The Hatfield House Mystery II
Labour sources are accusing the Tories of "at best naivety and at worst cynicism", which they claim risks putting the peace process in Northern Ireland back many years. For those who haven't been following the detail of Tory involvement in Northern Ireland, this is the story so far.
The Tories hosted a secret meeting bringing together Ulster Unionists - who are now formally in alliance with the Tories - and their bitter rivals the Democratic Unionists at an English country house.
The venue was Hatfield House, home of Lord Cranborne, the former Tory MP and peer who opposed the Anglo-Irish Agreement negotiated by Margaret Thatcher and has long been regarded as a "friend of unionism".
The talks were - according to the Conservatives - to resolve differences over the issue of how to resolve the breakdown of trust at the top of the Northern Irish Executive which threatens to force new assembly elections. They came at a time when the DUP was weakened by the Mrs Robinson scandal. If new elections were held, Sinn Fein could emerge as the biggest party in Northern Ireland - which would make Martin McGuinness first minister.
Some who attended the talks insist that they also focused on the dream of "unionist unity" - co-operation or, perhaps in the long term, merger, between the UUP and DUP - which could prevent Sinn Fein's electoral triumph and, in Westminster elections, deliver a dozen unionist MPs who might be expected to support the Conservatives. Very helpful indeed if David Cameron faces a hung Parliament after the next election.
This has produced bitter condemnation from the nationalist SDLP, whose Deputy Leader Dr Alasdair McDonnell said:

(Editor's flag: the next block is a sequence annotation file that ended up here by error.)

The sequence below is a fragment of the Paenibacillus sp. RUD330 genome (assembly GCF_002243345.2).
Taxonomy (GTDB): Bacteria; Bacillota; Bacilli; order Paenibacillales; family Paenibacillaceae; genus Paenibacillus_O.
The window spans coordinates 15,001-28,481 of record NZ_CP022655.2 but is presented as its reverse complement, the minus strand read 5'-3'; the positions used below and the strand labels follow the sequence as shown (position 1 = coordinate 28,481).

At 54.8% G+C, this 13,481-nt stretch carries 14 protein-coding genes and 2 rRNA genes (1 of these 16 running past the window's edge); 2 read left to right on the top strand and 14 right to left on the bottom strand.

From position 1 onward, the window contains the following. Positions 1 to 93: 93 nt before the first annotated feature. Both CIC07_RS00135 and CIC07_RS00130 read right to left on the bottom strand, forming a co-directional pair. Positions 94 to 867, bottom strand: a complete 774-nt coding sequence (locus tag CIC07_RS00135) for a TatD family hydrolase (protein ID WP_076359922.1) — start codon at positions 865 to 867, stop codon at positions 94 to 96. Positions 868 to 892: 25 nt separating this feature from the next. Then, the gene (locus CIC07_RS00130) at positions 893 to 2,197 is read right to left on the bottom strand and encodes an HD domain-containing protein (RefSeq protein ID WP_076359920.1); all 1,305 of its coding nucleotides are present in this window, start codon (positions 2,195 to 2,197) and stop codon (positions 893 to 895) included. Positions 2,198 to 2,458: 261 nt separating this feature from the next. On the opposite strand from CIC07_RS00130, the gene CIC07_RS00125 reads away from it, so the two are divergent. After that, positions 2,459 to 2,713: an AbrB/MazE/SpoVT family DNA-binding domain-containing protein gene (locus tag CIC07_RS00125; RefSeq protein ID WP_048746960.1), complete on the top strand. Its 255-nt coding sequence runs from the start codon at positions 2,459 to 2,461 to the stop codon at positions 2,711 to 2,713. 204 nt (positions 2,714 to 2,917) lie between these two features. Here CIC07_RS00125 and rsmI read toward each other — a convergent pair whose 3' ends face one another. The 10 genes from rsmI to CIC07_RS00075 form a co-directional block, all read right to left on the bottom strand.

"No-one is buying the Tory line that this secret, all-unionist meeting was an attempt to overcome political instabilities.
"If this was the genuine motivation, then why haven't the Tories met with the nationalist parties which represent half of the population living here?"
It should be noted that Dr McDonnell might lose his seat if the Unionists did get their act together.
It's produced criticism from the Alliance Party who claim that it undermines David Cameron's capacity to act in future as an honest broker between parties - as Gordon Brown is now doing.
David Cameron talked of creating a new "non-sectarian" force in Northern Ireland with his alliance with the UUP. Apparently the talks at Hatfield House have already triggered resignations from two Catholics who were attracted by the idea.
All this at a time when dissident violence is growing and could increase if the political process is seen to fail.
The Tory leader insisted that the Conservatives would fight all seats in Northern Ireland - so, by implication, not make way for the DUP. He backed his Northern Ireland spokesman Owen Patterson who, friends say, was just trying to help ensure that devolution stayed on track.
Within months, he may have responsibility for hosting all-party talks in Downing Street or in Northern Ireland. The secret talks at Hatfield House may have made that task a whole lot harder and, incidentally, made the prospect of a dozen Unionist MPs backing him much less likely.
A Conservative spokesman has said:
"The meeting was a genuine and sensible attempt to help the peace process stay on track.
"We have consistently supported the government on Northern Ireland. Like the prime minister, we want nothing more than to see policing and justice powers devolved to Northern Ireland and the situation there stabilised."